NLS maintains a vast catalog of titles and publications from the latest best-sellers to timeless classics. Plus, Veterans have preferential status in the lending of materials and equipment.
The Braille and Talking Books Program is accomplished through a nationwide network of libraries to serve citizens and Veterans living inside the U.S. or abroad.
Applying for this service is easy.
Call the National Library Service at 1-888-NLS-READ (1-888-657-7323) or
visit them on the web at www.loc.gov/ThatAllMayRead
Veterans served to protect freedom.
Now let National Library Service provide the freedom for all to read.
Oregon Women Lawyers Society (OWLS)
Mary Leonard* Chapter
2019 Salem Day Out for CourtCare
An Alley Party in support of Mid-Valley Court Care
Saturday, June 1, 2019 in the alley @Taproot (State between Liberty and Commercial)
Salem Day Out for CourtCare has something for everyone and is a great way to enjoy our Salem community and support a great cause. This event aims to raise between $10,000 and $20,000 for Mid-Valley CourtCare!
(*Mary Leonard has a fascinating story and was the first woman admitted to the bar in Oregon - click here for more)
What is CourtCare?
CourtCare is free child care for children ages six weeks to 12 years in a safe, supportive, and quality environment. Children are spared from witnessing adult conflict, hearing harsh words, and seeing potentially disturbing scenes which could traumatize or even re-traumatize them. If both parent and child are supported during the child’s early stages of life, it makes an enormous impact on the child’s future health and development. What children see and experience in early childhood affects both their brain development and their health.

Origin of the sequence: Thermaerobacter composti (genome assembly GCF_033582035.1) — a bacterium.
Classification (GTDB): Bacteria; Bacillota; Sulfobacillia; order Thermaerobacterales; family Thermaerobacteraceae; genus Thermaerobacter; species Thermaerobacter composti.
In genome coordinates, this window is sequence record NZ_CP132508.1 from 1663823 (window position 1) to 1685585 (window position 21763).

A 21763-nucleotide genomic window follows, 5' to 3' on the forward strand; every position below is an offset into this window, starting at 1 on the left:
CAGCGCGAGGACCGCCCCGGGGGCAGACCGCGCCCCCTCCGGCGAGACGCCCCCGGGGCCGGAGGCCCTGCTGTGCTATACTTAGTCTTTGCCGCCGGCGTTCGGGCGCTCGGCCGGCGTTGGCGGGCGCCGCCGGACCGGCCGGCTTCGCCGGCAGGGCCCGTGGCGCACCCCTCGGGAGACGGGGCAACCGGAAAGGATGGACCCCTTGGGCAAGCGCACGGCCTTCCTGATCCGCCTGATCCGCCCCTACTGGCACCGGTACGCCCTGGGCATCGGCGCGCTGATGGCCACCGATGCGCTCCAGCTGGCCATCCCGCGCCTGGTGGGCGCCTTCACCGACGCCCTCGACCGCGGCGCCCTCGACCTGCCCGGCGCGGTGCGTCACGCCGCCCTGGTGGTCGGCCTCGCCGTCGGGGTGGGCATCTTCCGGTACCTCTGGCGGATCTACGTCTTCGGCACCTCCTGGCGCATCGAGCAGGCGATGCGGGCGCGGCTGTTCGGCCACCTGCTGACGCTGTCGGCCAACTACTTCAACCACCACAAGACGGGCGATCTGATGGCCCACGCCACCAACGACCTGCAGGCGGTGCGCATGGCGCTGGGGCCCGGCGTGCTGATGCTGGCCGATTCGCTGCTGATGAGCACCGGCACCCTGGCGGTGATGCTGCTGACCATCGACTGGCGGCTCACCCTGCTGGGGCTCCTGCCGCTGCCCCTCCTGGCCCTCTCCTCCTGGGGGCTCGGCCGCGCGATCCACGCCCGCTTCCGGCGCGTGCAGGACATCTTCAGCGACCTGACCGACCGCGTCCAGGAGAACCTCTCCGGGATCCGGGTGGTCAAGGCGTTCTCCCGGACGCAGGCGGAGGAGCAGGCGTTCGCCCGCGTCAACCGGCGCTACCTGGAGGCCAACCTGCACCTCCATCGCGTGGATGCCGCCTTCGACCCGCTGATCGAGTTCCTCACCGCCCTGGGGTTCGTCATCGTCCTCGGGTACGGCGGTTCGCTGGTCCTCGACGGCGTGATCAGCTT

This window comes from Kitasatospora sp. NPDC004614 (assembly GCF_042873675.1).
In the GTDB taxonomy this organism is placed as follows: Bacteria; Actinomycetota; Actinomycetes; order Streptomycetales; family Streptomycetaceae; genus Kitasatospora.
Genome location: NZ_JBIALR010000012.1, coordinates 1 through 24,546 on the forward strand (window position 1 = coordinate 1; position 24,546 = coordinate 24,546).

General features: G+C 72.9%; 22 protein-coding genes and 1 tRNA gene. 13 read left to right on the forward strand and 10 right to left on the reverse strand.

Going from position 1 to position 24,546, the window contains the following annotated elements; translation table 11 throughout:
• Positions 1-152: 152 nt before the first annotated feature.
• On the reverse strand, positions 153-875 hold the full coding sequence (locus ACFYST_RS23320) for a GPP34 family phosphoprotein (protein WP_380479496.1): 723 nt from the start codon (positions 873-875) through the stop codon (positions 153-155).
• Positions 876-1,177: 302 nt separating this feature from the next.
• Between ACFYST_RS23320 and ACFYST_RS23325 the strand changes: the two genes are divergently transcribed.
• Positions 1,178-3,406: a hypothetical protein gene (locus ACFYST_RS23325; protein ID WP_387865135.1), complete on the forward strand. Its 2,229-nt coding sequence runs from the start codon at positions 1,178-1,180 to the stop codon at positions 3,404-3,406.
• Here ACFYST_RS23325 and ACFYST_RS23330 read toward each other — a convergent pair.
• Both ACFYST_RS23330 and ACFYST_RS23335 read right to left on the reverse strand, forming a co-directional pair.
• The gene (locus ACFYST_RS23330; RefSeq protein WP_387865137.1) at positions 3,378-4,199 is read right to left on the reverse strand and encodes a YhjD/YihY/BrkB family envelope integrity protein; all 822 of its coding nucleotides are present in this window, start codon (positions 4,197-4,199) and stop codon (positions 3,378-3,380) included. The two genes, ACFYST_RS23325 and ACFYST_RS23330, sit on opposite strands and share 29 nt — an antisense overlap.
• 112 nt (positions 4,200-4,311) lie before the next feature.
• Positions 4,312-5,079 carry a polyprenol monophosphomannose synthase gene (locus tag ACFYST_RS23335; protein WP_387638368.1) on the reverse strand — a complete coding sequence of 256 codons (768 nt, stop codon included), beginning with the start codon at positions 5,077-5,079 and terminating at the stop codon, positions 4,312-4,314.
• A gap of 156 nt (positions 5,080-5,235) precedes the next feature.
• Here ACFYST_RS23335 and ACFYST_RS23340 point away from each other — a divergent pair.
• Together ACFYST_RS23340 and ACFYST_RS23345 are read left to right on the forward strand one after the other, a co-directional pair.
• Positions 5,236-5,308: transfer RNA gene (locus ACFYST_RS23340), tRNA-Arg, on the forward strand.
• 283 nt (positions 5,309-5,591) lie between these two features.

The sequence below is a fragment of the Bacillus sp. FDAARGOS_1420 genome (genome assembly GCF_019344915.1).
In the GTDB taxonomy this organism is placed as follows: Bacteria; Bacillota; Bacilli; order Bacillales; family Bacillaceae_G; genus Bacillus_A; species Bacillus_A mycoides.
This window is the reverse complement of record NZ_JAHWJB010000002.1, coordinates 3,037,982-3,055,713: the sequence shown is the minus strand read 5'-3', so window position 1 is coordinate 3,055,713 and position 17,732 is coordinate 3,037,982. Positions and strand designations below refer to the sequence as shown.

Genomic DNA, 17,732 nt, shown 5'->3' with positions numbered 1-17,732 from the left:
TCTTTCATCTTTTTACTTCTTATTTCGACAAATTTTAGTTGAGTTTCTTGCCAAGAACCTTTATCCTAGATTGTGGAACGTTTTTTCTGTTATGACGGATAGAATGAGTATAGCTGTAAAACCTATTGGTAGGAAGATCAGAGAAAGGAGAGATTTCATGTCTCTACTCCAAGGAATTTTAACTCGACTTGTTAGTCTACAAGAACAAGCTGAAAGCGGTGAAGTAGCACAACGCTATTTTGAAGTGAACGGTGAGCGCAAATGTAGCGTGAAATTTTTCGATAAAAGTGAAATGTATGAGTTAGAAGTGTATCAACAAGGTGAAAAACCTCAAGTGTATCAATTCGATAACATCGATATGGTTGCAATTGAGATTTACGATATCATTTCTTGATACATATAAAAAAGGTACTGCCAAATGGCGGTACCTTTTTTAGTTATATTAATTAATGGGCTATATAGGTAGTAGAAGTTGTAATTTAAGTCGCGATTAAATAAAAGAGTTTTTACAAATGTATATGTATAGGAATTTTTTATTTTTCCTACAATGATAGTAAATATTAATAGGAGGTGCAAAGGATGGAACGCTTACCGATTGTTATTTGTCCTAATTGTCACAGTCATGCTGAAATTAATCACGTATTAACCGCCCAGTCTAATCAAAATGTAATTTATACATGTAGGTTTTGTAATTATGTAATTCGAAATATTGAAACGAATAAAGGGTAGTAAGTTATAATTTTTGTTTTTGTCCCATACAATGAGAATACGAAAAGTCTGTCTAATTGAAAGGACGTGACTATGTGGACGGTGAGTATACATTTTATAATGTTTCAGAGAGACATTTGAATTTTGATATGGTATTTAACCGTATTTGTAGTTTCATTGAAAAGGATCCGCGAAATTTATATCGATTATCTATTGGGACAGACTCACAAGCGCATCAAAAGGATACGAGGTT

Why is CourtCare Needed?
Imagine having to go to court for divorce proceedings, a sex abuse trial, a domestic violence case… now imagine not having child care and you have to take your young children with you. This is a current reality for families in both Marion and Polk Counties. Children should not have to be in the room while legal proceedings are taking place. Those involved in the courts have seen babies and toddlers left unattended in hallways while their parents are in courtrooms; young children sent to restrooms unsupervised; children seeing their parents upset and emotional about adult conflicts; children watching as a parent is arrested and taken into custody; children hearing adults talking about family violence, restraining orders, custody disputes, or criminal behavior of family members… thus the need for CourtCare.
OverviewMid-Valley CourtCare provides free, high quality care from trained early childhood staff in a licensed child care setting. Children must be at least six weeks of age and not older than 12 years. CourtCare hours of operation listed here begin September 5, 2017. Space is limited and available on a first-come, first-serve basis. Register online now to reserve your spot!
In Marion County, CourtCare is operated by the Salem Family YMCA, located across from the Marion County Courthouse in downtown Salem. Please use the child care entrance off of Cottage Street. Marion County CourtCare is available to anyone with court-related business or a court-related appointment.
Marion County CourtCare is open Monday through Thursday from 8:00 a.m. to 5:15 p.m.
In Polk County, CourtCare is operated by Family Building Blocks at the Academy Building near the Polk County Courthouse in Dallas. Polk County CourtCare is available to anyone who needs to conduct business with the court system or local social service agencies including, but not limited to: Polk County Behavioral Health, Public Health, DHS, or Housing.